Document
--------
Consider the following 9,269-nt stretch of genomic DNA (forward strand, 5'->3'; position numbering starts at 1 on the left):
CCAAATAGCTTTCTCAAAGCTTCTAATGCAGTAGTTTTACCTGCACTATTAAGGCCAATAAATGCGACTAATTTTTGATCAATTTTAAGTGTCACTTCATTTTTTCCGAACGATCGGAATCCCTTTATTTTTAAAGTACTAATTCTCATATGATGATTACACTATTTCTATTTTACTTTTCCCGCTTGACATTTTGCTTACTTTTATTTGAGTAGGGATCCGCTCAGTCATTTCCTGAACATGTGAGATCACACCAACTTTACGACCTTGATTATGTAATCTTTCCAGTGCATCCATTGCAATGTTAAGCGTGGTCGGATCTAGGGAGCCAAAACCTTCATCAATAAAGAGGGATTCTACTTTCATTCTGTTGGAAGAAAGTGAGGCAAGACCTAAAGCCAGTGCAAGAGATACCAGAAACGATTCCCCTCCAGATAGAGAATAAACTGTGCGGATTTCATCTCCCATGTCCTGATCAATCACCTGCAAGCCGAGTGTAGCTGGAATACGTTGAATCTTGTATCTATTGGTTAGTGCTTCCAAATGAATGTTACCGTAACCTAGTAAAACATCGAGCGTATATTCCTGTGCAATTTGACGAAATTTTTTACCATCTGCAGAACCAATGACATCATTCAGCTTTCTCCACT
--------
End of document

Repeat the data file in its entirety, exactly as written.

Consider the following 9,269-nt stretch of genomic DNA (forward strand, 5'->3'; position numbering starts at 1 on the left):
CCAAATAGCTTTCTCAAAGCTTCTAATGCAGTAGTTTTACCTGCACTATTAAGGCCAATAAATGCGACTAATTTTTGATCAATTTTAAGTGTCACTTCATTTTTTCCGAACGATCGGAATCCCTTTATTTTTAAAGTACTAATTCTCATATGATGATTACACTATTTCTATTTTACTTTTCCCGCTTGACATTTTGCTTACTTTTATTTGAGTAGGGATCCGCTCAGTCATTTCCTGAACATGTGAGATCACACCAACTTTACGACCTTGATTATGTAATCTTTCCAGTGCATCCATTGCAATGTTAAGCGTGGTCGGATCTAGGGAGCCAAAACCTTCATCAATAAAGAGGGATTCTACTTTCATTCTGTTGGAAGAAAGTGAGGCAAGACCTAAAGCCAGTGCAAGAGATACCAGAAACGATTCCCCTCCAGATAGAGAATAAACTGTGCGGATTTCATCTCCCATGTCCTGATCAATCACCTGCAAGCCGAGTGTAGCTGGAATACGTTGAATCTTGTATCTATTGGTTAGTGCTTCCAAATGAATGTTACCGTAACCTAGTAAAACATCGAGCGTATATTCCTGTGCAATTTGACGAAATTTTTTACCATCTGCAGAACCAATGACATCATTCAGCTTTCTCCACT